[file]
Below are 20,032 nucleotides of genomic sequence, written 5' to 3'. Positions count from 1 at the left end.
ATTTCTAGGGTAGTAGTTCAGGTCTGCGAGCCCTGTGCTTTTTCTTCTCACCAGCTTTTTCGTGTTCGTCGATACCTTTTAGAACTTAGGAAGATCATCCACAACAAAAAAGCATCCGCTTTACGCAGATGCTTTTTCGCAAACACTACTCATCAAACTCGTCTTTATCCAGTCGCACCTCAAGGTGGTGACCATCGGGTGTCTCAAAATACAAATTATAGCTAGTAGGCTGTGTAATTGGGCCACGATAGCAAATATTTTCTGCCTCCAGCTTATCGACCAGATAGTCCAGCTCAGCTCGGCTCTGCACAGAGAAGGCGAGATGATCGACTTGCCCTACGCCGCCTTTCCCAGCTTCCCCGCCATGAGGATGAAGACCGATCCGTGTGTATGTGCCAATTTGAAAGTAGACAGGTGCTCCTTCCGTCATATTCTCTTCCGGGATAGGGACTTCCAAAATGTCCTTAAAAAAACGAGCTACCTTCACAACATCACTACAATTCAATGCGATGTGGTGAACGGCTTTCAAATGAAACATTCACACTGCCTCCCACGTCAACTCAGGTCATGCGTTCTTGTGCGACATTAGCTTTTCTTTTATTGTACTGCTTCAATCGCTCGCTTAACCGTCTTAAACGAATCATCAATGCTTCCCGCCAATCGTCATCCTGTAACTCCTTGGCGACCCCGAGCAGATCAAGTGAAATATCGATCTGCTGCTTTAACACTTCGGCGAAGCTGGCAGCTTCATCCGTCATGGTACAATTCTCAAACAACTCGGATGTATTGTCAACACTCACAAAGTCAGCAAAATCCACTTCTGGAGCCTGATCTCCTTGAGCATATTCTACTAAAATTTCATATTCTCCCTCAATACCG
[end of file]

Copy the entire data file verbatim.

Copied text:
Below are 20,032 nucleotides of genomic sequence, written 5' to 3'. Positions count from 1 at the left end.
ATTTCTAGGGTAGTAGTTCAGGTCTGCGAGCCCTGTGCTTTTTCTTCTCACCAGCTTTTTCGTGTTCGTCGATACCTTTTAGAACTTAGGAAGATCATCCACAACAAAAAAGCATCCGCTTTACGCAGATGCTTTTTCGCAAACACTACTCATCAAACTCGTCTTTATCCAGTCGCACCTCAAGGTGGTGACCATCGGGTGTCTCAAAATACAAATTATAGCTAGTAGGCTGTGTAATTGGGCCACGATAGCAAATATTTTCTGCCTCCAGCTTATCGACCAGATAGTCCAGCTCAGCTCGGCTCTGCACAGAGAAGGCGAGATGATCGACTTGCCCTACGCCGCCTTTCCCAGCTTCCCCGCCATGAGGATGAAGACCGATCCGTGTGTATGTGCCAATTTGAAAGTAGACAGGTGCTCCTTCCGTCATATTCTCTTCCGGGATAGGGACTTCCAAAATGTCCTTAAAAAAACGAGCTACCTTCACAACATCACTACAATTCAATGCGATGTGGTGAACGGCTTTCAAATGAAACATTCACACTGCCTCCCACGTCAACTCAGGTCATGCGTTCTTGTGCGACATTAGCTTTTCTTTTATTGTACTGCTTCAATCGCTCGCTTAACCGTCTTAAACGAATCATCAATGCTTCCCGCCAATCGTCATCCTGTAACTCCTTGGCGACCCCGAGCAGATCAAGTGAAATATCGATCTGCTGCTTTAACACTTCGGCGAAGCTGGCAGCTTCATCCGTCATGGTACAATTCTCAAACAACTCGGATGTATTGTCAACACTCACAAAGTCAGCAAAATCCACTTCTGGAGCCTGATCTCCTTGAGCATATTCTACTAAAATTTCATATTCTCCCTCAATACCG